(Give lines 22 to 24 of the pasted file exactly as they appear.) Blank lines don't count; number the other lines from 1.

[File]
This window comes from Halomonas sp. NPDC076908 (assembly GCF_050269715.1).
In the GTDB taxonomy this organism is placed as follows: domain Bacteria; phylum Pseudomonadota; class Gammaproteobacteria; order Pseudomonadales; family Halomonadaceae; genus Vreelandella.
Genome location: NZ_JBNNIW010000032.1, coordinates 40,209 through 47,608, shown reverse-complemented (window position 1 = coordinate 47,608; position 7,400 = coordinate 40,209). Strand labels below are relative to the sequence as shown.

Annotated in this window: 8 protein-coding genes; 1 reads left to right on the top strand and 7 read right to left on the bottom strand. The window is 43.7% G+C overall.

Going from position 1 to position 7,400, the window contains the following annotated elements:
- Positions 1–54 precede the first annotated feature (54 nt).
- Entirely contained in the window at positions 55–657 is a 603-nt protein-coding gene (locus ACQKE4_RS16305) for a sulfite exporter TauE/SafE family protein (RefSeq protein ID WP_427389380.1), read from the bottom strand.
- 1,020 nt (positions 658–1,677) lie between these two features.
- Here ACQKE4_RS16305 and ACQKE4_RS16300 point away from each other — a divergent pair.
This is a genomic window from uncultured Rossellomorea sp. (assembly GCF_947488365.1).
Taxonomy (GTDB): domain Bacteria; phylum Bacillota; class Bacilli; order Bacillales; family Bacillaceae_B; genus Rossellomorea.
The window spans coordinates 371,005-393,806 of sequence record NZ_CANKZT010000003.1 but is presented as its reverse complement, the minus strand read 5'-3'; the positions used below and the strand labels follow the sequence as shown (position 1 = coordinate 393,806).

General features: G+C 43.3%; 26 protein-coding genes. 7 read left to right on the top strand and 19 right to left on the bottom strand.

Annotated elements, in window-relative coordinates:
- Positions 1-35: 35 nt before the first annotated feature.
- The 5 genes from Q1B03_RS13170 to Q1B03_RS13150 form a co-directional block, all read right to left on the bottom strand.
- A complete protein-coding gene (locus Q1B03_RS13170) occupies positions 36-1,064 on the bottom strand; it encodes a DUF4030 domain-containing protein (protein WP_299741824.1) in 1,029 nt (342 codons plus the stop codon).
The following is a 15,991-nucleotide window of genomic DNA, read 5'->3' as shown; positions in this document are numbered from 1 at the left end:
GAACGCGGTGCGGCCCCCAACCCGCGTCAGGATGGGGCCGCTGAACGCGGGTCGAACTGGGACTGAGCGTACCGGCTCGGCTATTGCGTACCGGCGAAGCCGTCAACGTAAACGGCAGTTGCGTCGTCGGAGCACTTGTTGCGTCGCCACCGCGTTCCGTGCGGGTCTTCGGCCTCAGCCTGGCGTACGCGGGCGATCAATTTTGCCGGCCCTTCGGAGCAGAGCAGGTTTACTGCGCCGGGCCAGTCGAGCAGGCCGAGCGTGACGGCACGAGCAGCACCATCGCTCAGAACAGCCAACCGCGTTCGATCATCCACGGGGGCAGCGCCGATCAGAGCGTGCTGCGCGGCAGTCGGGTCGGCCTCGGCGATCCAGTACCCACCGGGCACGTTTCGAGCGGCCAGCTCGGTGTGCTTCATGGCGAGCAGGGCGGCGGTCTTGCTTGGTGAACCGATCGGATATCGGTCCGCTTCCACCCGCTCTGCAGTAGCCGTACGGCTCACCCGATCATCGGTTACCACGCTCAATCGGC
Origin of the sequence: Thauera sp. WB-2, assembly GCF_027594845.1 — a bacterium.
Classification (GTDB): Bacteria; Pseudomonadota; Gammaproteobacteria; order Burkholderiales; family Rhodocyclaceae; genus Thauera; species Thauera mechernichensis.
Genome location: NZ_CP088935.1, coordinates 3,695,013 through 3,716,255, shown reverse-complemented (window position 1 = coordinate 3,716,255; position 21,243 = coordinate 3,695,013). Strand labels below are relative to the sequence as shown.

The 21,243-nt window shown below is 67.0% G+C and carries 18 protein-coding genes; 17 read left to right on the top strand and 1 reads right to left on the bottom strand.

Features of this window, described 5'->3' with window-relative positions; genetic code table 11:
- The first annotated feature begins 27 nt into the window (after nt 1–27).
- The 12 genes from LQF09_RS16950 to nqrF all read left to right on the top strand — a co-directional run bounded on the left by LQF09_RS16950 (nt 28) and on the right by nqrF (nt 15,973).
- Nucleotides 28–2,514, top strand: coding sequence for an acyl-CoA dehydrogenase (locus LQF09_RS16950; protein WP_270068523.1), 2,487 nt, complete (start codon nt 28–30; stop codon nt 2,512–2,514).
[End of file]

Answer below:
Genome location: NZ_CP088935.1, coordinates 3,695,013 through 3,716,255, shown reverse-complemented (window position 1 = coordinate 3,716,255; position 21,243 = coordinate 3,695,013). Strand labels below are relative to the sequence as shown.

The 21,243-nt window shown below is 67.0% G+C and carries 18 protein-coding genes; 17 read left to right on the top strand and 1 reads right to left on the bottom strand.

Features of this window, described 5'->3' with window-relative positions; genetic code table 11: